Zach Adelman ’96 works to keep the tiny pests from spreading deadly diseases.
By Doug McInnis
Scientists have sent astronauts to the moon and built artificial hearts, but they have never been able to rein in the lowly mosquito, delivery agent for some of the deadliest viruses on earth. Now Zach Adelman ’96 and his research team at Virginia Tech are searching for the genetic keys that turn mosquitoes into carriers of the viruses that cause dengue and yellow fever.
Both fevers have become major public health concerns, according to the World Health Organization. Cases of both have increased dramatically in recent decades, due to deforestation, urbanization, and climate change. There are an estimated 200,000 cases of yellow fever worldwide each year, resulting in 30,000 deaths. There may be as many as 50 million dengue infections worldwide every year.
There is no known cure for either dengue or yellow fever, and care for severely ill patients is not available in poor areas. The only way to fight these viruses is to combat the disease-carrying mosquitoes.
Finding the Right Genes
The immune system of most mosquito species allows them to naturally resist such viruses. But a handful of species lack resistance. When these vulnerable mosquitoes get infected, they don’t get sick themselves. Instead, they serve as virus incubators, and, when they bite, they pass on the virus.
If researchers can determine the genetic differences between mosquitoes that merely annoy us and those that transmit disease, they might devise a solution. Adelman’s lab is studying which mosquito genes are important in warding off viruses. “Right now, it’s a black box,” says Adelman, associate professor of entomology. “We know how things work only in general and very vague terms. If we find out more about what’s going on, we could have a better idea of how to implement some kind of control. Maybe there are 10 genes involved or 100. We just don’t know.”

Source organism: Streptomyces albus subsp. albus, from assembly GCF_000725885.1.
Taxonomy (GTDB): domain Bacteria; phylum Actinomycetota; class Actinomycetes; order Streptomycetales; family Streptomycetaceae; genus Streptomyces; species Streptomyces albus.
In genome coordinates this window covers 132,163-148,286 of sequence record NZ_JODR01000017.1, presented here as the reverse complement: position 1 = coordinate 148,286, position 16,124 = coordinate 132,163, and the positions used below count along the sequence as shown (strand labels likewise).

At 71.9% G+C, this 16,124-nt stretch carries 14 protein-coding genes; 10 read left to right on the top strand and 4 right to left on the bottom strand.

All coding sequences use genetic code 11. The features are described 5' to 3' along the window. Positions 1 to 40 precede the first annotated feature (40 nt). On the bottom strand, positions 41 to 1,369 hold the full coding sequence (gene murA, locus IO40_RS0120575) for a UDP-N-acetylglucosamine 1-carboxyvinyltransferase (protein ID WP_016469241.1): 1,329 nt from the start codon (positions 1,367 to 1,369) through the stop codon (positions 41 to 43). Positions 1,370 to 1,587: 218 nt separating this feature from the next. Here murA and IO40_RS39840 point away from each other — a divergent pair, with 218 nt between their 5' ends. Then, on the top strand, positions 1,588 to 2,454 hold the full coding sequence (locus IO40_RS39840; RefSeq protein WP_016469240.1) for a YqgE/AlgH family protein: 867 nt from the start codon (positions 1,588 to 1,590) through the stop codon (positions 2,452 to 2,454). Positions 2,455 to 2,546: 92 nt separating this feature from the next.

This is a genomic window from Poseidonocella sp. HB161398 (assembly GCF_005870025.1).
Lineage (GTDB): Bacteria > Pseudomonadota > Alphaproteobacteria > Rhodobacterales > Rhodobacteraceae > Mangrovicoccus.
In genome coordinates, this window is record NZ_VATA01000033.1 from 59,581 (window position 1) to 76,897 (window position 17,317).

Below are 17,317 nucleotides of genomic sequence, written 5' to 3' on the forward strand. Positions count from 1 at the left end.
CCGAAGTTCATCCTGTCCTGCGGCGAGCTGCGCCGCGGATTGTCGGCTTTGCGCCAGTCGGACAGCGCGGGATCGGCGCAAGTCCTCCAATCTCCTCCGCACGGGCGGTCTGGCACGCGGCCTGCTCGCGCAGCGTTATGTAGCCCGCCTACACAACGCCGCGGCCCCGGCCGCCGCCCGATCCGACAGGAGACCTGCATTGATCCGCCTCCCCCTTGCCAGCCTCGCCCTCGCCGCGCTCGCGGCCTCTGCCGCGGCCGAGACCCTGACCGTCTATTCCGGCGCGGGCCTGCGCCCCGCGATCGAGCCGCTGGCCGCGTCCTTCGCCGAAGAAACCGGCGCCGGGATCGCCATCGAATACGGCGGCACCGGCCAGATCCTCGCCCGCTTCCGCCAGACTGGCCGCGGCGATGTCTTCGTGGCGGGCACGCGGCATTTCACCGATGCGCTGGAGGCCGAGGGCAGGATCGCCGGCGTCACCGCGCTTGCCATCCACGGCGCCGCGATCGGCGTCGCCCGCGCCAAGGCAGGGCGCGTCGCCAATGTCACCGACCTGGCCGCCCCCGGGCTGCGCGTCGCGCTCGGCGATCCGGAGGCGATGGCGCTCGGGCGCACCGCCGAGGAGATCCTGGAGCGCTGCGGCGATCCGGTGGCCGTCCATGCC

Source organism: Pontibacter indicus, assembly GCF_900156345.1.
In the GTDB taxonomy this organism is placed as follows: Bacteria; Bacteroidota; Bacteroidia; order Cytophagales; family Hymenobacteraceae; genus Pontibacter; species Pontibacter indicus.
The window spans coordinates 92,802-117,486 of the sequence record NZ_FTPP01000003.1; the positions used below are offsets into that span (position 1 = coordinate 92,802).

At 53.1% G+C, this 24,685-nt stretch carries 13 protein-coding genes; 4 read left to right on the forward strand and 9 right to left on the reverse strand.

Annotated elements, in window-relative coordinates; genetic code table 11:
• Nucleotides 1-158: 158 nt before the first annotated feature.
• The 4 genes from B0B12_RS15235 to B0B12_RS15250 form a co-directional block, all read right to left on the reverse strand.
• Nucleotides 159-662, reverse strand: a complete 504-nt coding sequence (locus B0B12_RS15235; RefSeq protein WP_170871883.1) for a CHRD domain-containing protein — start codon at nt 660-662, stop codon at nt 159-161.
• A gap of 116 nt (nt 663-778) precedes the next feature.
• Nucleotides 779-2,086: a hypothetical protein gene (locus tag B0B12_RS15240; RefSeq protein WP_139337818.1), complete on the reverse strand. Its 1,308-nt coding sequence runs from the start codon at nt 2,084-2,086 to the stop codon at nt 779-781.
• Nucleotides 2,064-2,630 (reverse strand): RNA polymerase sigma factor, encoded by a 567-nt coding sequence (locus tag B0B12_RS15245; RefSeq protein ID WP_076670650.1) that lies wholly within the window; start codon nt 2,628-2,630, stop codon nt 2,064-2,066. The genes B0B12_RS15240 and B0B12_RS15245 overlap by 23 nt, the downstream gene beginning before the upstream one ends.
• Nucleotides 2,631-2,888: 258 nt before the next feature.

The mosquito has roughly 15,000 genes, a number too daunting to take a one-by-one approach. Adelman and his team are testing some 100 to 200 of the most likely candidates. Each test takes from a couple of weeks to several months to conduct.
Using a novel method he and his collaborator developed, Adelman engineered the mosquitoes so that their eyes fluoresce a bright green when a gene involved in immune function is switched off.
“We would expect that when all genes are working normally (eyes not green) the mosquitoes could transmit viruses. By switching off an important gene they would still be able to transmit,” Adelman says. “That tells us if the gene is involved in this immune pathway. Then we hatch a new batch of mosquitoes and do it again, and again, and again.”
Exploring the Possibilities
It may be that mosquitoes resistant to these viruses have the same immune-function genes as their virus-toting counterparts. In that case, the difference may be that immune mosquitoes have certain immune genes switched to the “on” position, while other mosquitoes have these immune genes turned off. Or it may be that the immune mosquitoes simply have different genes. “We have no idea,” says Adelman.
Adelman could not use the mosquito’s own genes as a weapon until scientists sequenced the genomes of the handful of mosquito species that transmit viruses such as yellow fever, dengue, and West Nile. “There were a lot of questions we couldn’t ask until we had the genome,” says Adelman.
Now he spends plenty of time in the lab trying to figure out which mosquito genes confer immunity. The answer could someday help save lives. “We know of a couple of genes so far,” he says. “We’re just trying to find more, so we can understand how mosquitoes defend themselves against these viruses. Only then will we be able to understand what turns a simple pest into a potential killer.”